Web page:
Posted in honesty, loneliness, poetry

It All

It All  It all hides what I know they know that none of us will say, that connections fade like the end of a song, that no matter how much wine we drink and how many laughs we discover, the ache still penetrates once everyone goes back home.  Some of us pour another glass, write a fucking poem  to keep the room from spinning, some of us sing the same song on repeat until we’ve hit all the stages of grief— pretending we’re not bothered, pretending we’re empowered, falling prey to obsessions that eventually break and that last glass of wine comes back up in perfect cue with the final ringing note and two fingers clutching desperately  to this idea that we can erase our transgressions, and live tomorrow  like we’re not embarrassed, as if we don’t know this is all wrong, and we’re hurting each other, suffering with mouths shut, fucking ourselves wishing the whole time he’d call and that I could be a better friend and drink less.   We never wanted to hurt you.  We never wanted to hurt ourselves. But we did it anyway because we didn’t know what to do when the song ended and the produced track fell silent and all we were left with was an empty bottle and an empty bed and no one to tell us what was right.

I used to write all the time, even when I didn’t have a poem in mind. I was a regular at a couple cafes and coffee shops and would set aside blocks of time to make myself at home in their booths, put my feet up, and figure out something to say that day. I can’t write like that anymore, can’t draw inspiration from nothing, concoct a story or rework a random memory into anything with any meaning. These days I only write when I have no choice, when something is going through my mind that I need to get out, and that itch to write is so consuming that I won’t be able to sleep until it’s out.

Today was about obsession. I listened to the same song on repeat all day long. I’m not kidding. This isn’t an exaggeration. I’m not so secretly crushing on the band’s frontman and I can’t get enough of it. The song, “In the End” by Black Veil Brides, is a metal anthem that begs for attention. There’s a reason the video has 49 MILLION views on YouTube. Today I added a couple more hundred to that count. After a day like that, trapped in the grips of passion, the outpouring of emotion, the crying of an entire generation summed up in about 4 minutes, I needed to write a poem. I NEEDED to write a poem. I needed my voice heard too.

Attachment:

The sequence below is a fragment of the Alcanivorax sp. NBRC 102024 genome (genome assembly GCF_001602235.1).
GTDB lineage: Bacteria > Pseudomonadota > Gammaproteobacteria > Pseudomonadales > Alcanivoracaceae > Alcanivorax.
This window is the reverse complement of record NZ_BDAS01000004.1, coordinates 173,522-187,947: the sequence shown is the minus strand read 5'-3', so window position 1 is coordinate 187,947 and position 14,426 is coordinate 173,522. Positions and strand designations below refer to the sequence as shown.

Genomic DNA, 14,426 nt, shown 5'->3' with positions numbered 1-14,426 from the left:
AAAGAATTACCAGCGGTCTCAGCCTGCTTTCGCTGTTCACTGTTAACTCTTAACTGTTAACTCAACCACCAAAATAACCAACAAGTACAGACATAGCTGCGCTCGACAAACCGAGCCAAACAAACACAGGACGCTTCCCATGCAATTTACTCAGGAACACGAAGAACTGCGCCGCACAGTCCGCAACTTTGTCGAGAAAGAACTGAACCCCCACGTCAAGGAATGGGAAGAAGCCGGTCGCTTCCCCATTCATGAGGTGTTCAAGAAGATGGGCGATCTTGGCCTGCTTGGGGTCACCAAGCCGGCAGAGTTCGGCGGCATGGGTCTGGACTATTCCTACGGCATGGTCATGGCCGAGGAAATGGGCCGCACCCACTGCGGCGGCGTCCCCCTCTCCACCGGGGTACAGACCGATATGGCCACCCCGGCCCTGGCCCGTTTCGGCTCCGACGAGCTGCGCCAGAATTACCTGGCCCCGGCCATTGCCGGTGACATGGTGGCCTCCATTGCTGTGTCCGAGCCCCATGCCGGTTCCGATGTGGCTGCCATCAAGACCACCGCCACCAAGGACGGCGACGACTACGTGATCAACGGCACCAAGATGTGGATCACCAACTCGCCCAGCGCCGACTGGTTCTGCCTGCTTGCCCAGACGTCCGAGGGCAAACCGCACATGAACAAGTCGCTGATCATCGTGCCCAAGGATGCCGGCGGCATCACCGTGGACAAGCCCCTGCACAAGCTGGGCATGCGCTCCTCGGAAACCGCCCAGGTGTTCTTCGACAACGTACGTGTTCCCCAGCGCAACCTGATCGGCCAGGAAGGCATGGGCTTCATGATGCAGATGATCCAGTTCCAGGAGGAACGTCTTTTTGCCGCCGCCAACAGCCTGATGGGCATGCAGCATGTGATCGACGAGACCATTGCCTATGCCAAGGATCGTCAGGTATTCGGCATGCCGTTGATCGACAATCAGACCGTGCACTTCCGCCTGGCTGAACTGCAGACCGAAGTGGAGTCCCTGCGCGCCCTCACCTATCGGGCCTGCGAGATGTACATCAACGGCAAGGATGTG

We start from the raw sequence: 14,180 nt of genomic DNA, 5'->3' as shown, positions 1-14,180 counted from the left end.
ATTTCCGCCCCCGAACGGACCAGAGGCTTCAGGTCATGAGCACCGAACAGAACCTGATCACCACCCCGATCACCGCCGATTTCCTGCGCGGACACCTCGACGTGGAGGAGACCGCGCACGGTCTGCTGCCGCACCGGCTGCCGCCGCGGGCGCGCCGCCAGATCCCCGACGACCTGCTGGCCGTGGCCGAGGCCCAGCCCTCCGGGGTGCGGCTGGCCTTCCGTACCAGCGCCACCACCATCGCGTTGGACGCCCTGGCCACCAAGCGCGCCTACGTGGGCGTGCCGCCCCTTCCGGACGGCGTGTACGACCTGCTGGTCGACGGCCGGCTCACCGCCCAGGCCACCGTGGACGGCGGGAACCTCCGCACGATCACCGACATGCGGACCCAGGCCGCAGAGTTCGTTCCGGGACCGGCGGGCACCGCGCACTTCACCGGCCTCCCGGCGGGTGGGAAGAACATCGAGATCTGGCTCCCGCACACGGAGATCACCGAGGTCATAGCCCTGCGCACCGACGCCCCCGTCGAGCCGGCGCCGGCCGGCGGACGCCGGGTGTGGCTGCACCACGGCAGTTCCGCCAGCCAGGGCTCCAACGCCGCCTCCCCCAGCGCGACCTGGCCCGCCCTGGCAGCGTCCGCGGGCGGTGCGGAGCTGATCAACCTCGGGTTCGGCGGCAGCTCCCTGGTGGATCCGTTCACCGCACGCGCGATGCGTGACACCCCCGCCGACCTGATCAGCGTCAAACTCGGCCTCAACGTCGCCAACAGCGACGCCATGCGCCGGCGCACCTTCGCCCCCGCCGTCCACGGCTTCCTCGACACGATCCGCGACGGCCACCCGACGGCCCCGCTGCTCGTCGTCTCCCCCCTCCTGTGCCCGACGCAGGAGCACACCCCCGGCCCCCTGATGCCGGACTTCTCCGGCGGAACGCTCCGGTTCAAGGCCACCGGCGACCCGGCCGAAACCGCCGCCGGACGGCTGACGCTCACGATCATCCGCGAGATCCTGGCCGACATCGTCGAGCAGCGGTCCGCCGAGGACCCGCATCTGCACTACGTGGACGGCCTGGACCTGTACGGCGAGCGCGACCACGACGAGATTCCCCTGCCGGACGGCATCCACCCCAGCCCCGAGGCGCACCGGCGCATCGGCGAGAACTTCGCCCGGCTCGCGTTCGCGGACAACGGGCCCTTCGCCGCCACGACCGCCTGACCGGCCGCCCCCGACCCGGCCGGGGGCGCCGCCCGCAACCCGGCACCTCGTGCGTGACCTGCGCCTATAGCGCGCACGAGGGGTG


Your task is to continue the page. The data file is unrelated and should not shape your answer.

Tonight I feel like I could write forever.

–Leanne Rebecca


Poetry and music.

19 thoughts on “It All

  1. The best moments are those when you NEED to write because the relief upon completing your creation is amazing 🙂 Inspiration happens when we least expected and poems start with a though. This one was a beautiful one 🙂

    1. I agree. There are times that inspiration can be created or purposefully drawn out without that initial spark, but rarely are the results as powerful as when we are struck with inspiration like lightning. Thank you!

      1. I know what you mean. When it HAS to be written, when it MUST come out, the resulting orgasm of words can leave you limp and exhausted, and sometimes, satisfied…

        1. It’s interesting that you mention feeling satisfied. Not sure I ever thought about that. I think I usually feel a sense of release, at least temporarily. It’s like grabbing hold of your innermost thoughts and emotions and transplanting them elsewhere. At least for a few minutes you’re frees of them.

          1. I don’t know. I’m not sure I’m ever willing to say that I’m satisfied by one of my poems. I’ll say that I like them or possibly love them, but I never think they are truly finished. Satisfaction sounds like such a conclusive word when in reality the poem may change tomorrow. I think catharsis sums up my sentiment because it’s an experience in the moment.

          2. I was thinking more in terms of the act of writing (Thank gawd I finally got that out of my system) than in finality, since an editor’s job is never done…

  2. I enjoyed this poem for a lot of reasons. There’s nothing classical bout it; it is off the wall. it is narrative; it is raw; it is honest; and above all it speaks in a language that many, particularly young people can understand. Brava!

    P.S. I can’t, have never been inclined / able to / motivated / driven to write unless something is bothering me or burning my brains out. So I’m with you there. And it doesn’t matter if you don’t have a daily writing routine, which is apparently what we should be doing, according to some writers … we write what we write; we are our own persons and that’s enough for me, apart from maintaining an ability and facility to be free thinkers.

    1. Thanks! I think I’m more honored by having my poetry described as “off the wall” than if you’d called it beautiful. Means a lot. I have heard so many writers say that you have to write everyday to really hone your craft. I couldn’t disagree more!

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